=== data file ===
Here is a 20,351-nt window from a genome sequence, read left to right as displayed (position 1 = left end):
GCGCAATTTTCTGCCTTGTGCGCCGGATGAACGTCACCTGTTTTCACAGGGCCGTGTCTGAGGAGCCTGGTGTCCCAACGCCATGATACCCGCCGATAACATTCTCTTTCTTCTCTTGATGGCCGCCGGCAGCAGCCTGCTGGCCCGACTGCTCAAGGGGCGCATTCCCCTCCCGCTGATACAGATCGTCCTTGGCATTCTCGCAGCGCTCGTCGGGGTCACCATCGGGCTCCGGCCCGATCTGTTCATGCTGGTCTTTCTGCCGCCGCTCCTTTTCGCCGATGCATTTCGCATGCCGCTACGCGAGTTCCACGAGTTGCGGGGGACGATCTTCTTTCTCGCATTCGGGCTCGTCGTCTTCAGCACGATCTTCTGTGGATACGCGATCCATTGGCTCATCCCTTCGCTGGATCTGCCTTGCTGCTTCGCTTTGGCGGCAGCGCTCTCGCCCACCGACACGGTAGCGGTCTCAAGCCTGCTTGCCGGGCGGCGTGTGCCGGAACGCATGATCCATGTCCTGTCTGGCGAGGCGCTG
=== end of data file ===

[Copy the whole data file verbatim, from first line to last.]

Here is a 20,351-nt window from a genome sequence, read left to right as displayed (position 1 = left end):
GCGCAATTTTCTGCCTTGTGCGCCGGATGAACGTCACCTGTTTTCACAGGGCCGTGTCTGAGGAGCCTGGTGTCCCAACGCCATGATACCCGCCGATAACATTCTCTTTCTTCTCTTGATGGCCGCCGGCAGCAGCCTGCTGGCCCGACTGCTCAAGGGGCGCATTCCCCTCCCGCTGATACAGATCGTCCTTGGCATTCTCGCAGCGCTCGTCGGGGTCACCATCGGGCTCCGGCCCGATCTGTTCATGCTGGTCTTTCTGCCGCCGCTCCTTTTCGCCGATGCATTTCGCATGCCGCTACGCGAGTTCCACGAGTTGCGGGGGACGATCTTCTTTCTCGCATTCGGGCTCGTCGTCTTCAGCACGATCTTCTGTGGATACGCGATCCATTGGCTCATCCCTTCGCTGGATCTGCCTTGCTGCTTCGCTTTGGCGGCAGCGCTCTCGCCCACCGACACGGTAGCGGTCTCAAGCCTGCTTGCCGGGCGGCGTGTGCCGGAACGCATGATCCATGTCCTGTCTGGCGAGGCGCTG